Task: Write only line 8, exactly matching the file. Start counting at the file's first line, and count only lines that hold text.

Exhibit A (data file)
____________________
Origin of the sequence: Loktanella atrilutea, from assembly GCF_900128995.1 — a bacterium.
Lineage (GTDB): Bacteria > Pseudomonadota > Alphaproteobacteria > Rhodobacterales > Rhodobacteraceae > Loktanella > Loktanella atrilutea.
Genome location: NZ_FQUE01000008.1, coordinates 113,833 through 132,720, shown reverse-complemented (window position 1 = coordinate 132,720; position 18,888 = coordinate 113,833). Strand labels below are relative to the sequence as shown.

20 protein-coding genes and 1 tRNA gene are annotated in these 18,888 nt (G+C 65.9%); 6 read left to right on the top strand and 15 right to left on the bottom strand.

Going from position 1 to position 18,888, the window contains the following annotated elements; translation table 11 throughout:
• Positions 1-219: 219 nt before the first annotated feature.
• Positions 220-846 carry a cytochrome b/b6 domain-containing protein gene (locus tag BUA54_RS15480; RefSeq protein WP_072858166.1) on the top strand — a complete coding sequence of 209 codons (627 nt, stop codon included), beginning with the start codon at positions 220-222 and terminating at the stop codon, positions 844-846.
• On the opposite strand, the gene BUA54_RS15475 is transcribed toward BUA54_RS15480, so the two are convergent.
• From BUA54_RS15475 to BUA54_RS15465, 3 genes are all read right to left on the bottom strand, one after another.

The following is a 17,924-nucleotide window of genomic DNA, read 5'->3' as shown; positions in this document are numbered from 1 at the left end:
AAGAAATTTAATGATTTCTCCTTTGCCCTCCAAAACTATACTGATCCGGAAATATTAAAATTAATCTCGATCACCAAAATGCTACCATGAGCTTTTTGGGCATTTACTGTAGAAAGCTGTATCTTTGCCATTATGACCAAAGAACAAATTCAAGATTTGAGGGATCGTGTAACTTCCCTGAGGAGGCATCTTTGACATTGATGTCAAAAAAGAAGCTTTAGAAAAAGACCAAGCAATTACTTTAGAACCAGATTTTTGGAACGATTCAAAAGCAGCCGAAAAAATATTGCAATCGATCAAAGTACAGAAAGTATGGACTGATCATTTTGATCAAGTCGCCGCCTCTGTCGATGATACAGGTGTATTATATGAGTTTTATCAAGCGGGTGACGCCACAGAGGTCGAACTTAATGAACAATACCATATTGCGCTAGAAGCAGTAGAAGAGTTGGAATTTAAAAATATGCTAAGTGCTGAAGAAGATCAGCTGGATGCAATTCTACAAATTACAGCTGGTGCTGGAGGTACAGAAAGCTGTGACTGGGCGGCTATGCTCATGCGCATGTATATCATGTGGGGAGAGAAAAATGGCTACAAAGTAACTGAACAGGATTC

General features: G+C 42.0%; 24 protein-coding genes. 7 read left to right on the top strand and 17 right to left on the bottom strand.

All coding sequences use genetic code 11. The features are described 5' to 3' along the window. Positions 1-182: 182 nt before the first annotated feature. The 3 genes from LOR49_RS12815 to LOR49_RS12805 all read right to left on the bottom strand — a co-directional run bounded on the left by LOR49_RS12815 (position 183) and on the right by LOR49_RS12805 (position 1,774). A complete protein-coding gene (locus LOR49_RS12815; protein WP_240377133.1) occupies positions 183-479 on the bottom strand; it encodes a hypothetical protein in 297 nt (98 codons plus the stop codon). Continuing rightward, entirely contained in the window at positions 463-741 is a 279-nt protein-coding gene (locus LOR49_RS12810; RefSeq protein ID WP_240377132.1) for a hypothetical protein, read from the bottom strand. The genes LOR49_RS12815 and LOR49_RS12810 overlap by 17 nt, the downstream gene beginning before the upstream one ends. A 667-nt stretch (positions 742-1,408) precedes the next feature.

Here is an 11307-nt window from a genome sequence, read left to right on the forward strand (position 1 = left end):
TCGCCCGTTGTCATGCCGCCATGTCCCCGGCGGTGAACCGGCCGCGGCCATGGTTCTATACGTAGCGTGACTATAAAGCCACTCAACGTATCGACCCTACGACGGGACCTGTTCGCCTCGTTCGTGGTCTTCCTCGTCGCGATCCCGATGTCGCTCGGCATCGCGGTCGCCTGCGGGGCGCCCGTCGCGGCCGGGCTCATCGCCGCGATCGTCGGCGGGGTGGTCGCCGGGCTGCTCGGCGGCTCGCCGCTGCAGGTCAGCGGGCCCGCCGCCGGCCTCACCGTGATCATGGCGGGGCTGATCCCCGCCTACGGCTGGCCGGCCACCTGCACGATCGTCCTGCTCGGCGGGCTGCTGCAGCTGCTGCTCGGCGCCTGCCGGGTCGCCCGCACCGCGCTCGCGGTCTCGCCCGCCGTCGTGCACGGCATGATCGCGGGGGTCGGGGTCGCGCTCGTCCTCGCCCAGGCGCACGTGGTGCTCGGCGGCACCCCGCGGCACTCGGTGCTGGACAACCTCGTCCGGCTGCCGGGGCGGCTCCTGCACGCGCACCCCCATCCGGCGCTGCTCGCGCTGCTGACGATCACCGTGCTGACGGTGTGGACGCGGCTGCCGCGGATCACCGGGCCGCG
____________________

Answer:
• On the opposite strand, the gene BUA54_RS15475 is transcribed toward BUA54_RS15480, so the two are convergent.